WSJ/Dow Jones executive summary: The new employee experience

The world of work has changed. Demographic and economic factors—from the rise of a new generation of younger workers to a record low unemployment rate—have shifted the expectations of both employers and employees.

REPORT | 4m read
December 18, 2019

In response, employers are focusing on creating an EX built on values aligning employee and business needs—from improved productivity to higher engagement levels—and are looking toward technology to help meet those goals.

Against this backdrop, Dow Jones Intelligence (DJI) investigated how companies can drive higher employee engagement through the lens of new and emerging technology. DJI, sponsored by Citrix, undertook a comprehensive global survey of 1,000 senior and HR executives in eight countries, measuring 13 different emerging solutions emerging technologically (the complete global white paper, “The New Employee Experience: Emerging Technologies Reshaping the Future of Work,” is available here). Those solutions include artificial intelligence, machine learning and robotic process automation (RPA), constituting a deep look at the future of work and the technologies that will enable it.

First and foremost, employers across the globe were found to place great emphasis on the transformation of the employee experience through technological solutions, with 74% of respondents rating it as a high or top priority versus only 4% rating it as low/no priority (figure 1). That investment comes with an expectation of significant returns: 75% expect to receive high or outstanding value for their efforts (figure 2). Moreover, the commitment to technology as a driver of EX extends to employers of all sizes and stages of maturity in their digital transformation efforts.

Figure 1

Figure 2

The drivers of EX are the drivers of DX

The expansion in EX as a discipline over the last several years wouldn’t have been possible without the simultaneous growth of the cloud as a platform for business applications. The latter has fueled the former, freeing workers from their desks and businesses from legacy technology. No surprise, then, that nearly all of the specific solutions cited by respondents as most effective, whether tools targeted at conferencing, remote access or collaboration, utilize cloud-based infrastructures, and that cloud-based applications were identified as the most significant driver of EX strategy (figure 3).

The cloud is also a critical influence on other tech trends cited by respondents as impactful on employee experience strategy, including the rise of digital workspaces, IoT, and mobile devices and apps. Employers showed a consistent preference for approaches favoring mobility, flexibility and platform independence. And when combined with advanced and predictive analytics, artificial intelligence and machine learning technologies — considered by respondents to be among the most impactful — facilitating those attributes allow businesses to design superior EX strategies, aligning people and business goals and leading to more positive outcomes for both.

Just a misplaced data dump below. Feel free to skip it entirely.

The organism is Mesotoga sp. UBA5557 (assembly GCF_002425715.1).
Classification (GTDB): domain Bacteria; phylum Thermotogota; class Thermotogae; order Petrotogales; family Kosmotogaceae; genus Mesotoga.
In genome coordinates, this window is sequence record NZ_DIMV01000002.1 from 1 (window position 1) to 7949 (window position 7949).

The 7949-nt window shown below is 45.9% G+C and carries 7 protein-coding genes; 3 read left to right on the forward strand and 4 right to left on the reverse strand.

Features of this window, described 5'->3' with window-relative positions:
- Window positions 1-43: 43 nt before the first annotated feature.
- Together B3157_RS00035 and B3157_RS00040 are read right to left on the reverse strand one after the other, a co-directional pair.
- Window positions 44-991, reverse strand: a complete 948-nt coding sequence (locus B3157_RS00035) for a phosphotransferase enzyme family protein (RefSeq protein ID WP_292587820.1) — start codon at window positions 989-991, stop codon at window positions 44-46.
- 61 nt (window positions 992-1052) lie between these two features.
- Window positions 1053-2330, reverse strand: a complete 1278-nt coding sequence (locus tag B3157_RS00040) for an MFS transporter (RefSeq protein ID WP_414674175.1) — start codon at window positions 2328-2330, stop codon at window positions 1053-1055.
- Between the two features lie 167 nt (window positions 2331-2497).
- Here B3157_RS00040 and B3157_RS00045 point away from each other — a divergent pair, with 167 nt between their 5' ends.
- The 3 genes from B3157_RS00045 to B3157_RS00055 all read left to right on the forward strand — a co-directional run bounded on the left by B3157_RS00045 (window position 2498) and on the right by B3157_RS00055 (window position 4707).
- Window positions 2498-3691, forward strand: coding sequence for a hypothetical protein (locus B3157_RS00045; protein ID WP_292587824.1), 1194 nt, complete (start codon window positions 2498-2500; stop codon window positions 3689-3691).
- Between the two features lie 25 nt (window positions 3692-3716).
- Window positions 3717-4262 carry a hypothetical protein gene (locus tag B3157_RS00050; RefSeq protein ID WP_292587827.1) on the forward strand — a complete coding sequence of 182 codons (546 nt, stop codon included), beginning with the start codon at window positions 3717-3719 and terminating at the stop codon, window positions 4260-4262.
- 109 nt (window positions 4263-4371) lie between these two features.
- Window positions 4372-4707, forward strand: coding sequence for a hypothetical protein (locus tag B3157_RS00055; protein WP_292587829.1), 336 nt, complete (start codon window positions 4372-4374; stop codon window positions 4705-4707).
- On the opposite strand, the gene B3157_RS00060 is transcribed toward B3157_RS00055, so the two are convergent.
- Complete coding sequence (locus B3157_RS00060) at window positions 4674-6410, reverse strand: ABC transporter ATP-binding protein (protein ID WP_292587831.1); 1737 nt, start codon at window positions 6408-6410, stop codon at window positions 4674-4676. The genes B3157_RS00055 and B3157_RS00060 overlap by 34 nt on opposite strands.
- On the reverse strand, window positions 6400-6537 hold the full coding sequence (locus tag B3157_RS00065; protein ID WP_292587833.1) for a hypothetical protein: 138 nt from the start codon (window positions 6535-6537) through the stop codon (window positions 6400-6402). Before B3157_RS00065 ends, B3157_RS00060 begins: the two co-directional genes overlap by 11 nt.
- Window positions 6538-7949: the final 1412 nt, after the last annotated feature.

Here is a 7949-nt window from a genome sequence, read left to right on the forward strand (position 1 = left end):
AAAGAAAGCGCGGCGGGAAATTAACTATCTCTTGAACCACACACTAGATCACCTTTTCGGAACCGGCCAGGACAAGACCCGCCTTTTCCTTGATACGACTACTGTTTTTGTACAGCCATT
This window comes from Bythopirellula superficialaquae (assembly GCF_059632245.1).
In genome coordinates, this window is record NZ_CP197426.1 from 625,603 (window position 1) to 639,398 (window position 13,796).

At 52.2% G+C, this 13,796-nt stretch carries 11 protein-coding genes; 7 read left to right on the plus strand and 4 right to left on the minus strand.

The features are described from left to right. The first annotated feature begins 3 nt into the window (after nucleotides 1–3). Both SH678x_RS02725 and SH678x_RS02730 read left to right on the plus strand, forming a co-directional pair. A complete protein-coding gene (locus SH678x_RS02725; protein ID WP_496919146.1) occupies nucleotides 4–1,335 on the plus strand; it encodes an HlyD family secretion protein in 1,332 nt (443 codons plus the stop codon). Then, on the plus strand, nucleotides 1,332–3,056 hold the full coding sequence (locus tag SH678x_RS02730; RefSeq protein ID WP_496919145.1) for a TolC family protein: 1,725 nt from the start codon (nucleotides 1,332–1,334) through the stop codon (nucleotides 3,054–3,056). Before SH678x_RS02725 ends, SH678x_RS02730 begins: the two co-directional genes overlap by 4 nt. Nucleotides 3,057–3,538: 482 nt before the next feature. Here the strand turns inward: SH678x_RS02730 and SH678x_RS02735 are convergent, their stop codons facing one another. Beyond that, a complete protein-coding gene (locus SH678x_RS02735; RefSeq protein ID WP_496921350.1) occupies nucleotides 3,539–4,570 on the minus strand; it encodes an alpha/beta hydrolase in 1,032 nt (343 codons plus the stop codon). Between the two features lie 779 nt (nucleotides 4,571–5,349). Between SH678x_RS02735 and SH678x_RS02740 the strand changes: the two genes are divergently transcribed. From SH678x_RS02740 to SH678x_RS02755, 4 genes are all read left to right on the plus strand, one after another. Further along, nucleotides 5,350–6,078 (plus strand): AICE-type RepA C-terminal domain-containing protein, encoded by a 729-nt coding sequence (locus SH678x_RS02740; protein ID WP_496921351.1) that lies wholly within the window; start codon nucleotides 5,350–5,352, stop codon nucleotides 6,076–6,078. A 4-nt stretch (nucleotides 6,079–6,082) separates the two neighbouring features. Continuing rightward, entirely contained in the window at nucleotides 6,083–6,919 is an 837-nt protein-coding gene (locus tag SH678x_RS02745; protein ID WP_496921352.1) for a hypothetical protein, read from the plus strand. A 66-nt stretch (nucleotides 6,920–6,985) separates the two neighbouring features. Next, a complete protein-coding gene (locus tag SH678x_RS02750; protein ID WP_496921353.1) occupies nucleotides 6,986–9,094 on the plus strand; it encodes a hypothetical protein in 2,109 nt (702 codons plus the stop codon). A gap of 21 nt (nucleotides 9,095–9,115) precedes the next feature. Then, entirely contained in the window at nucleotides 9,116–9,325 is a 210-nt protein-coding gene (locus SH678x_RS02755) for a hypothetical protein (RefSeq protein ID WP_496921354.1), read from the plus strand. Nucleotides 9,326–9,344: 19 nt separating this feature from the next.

Where real EX happens

Critical to understanding the commitment to employee experience and the expectation of a significant return is knowing what practical gains are expected through a well-considered and executed EX strategy. Respondents pointed to improvements in work-life balance along with creativity and innovation, but cited above all other benefits were improvements in productivity, with 79% calling it very important or critical for a technology-driven employee experience (figure 4). To that end, strategies aimed at productivity favored the ability to work anywhere from any device, along with ease of use and easy access to data and information.

Figure 4

Solutions aimed at learning and development (L&D) were most frequently seen as having the greatest potential impact, regardless of whether they were targeted more specifically toward productivity, work-life balance, or creativity and innovation (figure 5).

Figure 5

Retraining and upskilling, which open up new opportunities for employees within the enterprise, were cited by 78% of respondents as very important or critical. The broader emphasis on learning and development also mitigates one of the most frequently cited obstacles in leveraging technology to improve EX, namely a lack of digital literacy among employees. However, L&D has less impact against the most commonly cited obstacle—financial constraints—as well as issues of digital maturity and a lack of internal EX strategies.

The high priority placed on EX by respondents, however, indicates those internal structures and processes will soon bend towards more aggressive use of technology to drive it. Indeed, prioritizing the employee experience has undoubtedly made its way into mainstream business consciousness, and the pace of implementation for technological tools integral to promoting employee experience is accelerating (figure 6). It’s clear the majority of businesses are willing to embrace the idea of experimenting with current and emerging technologies as a way to drive advancements in the employee experience.

Figure 6

Prepared by Wall Street Journal Custom Content

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